I heard a great analogy at a writers conference last year that I found interesting.
There are two ways to make popcorn. The first is to get out a pan, drip in a tiny bit of oil, set a kernel of popcorn in, and heat it until it pops. Then, spread butter and a pinch of salt over the popped kernel, and set it in a bowl. Repeat the process until you have all the popcorn you want.
The other way is to get out a pan, pour in the oil, and add a large scoop of kernels. Then heat it until most of them are popped. Then spread butter and salt over the whole thing,
The second way may not be as specific and precise, but the result is fantastic. Sure, there are kernels at the bottom that don’t get popped, but that’s okay, because the kernels that do pop supply you with all the popcorn you’ll need.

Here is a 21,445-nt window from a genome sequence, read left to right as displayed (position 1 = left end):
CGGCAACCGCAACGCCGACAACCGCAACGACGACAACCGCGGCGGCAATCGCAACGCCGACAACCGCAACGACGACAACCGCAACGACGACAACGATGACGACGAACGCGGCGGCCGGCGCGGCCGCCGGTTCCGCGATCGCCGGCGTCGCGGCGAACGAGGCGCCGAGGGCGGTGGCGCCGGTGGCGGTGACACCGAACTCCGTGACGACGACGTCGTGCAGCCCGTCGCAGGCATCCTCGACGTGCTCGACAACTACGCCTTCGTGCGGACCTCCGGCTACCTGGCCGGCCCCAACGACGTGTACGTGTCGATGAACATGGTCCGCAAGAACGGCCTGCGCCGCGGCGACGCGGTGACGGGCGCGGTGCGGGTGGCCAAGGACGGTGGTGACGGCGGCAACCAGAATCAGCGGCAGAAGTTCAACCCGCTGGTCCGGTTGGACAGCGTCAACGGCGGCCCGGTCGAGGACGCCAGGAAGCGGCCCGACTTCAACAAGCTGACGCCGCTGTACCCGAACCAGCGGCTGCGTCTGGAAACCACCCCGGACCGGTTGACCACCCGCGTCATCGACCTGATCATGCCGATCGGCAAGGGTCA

So what’s this got to do with writing? Some authors take the approach of writing a book, perfecting it, polishing it, shopping it around, editing it, and working on it until it finally gets its big break. Then they start another book. This works well to get a good, solid, successful book published.
The other approach is to write and write and write, revising, submitting, and constantly trying knew ideas. This person will write scads of books, most will get edited, many will get shopped around, and several will be published. And usually, this is the person who ends up having 20 books published in his/her career.
Both work, though the second is often more likely to have faster results and lend to a more thorough career, with more variety.
What about you? What’s your approach?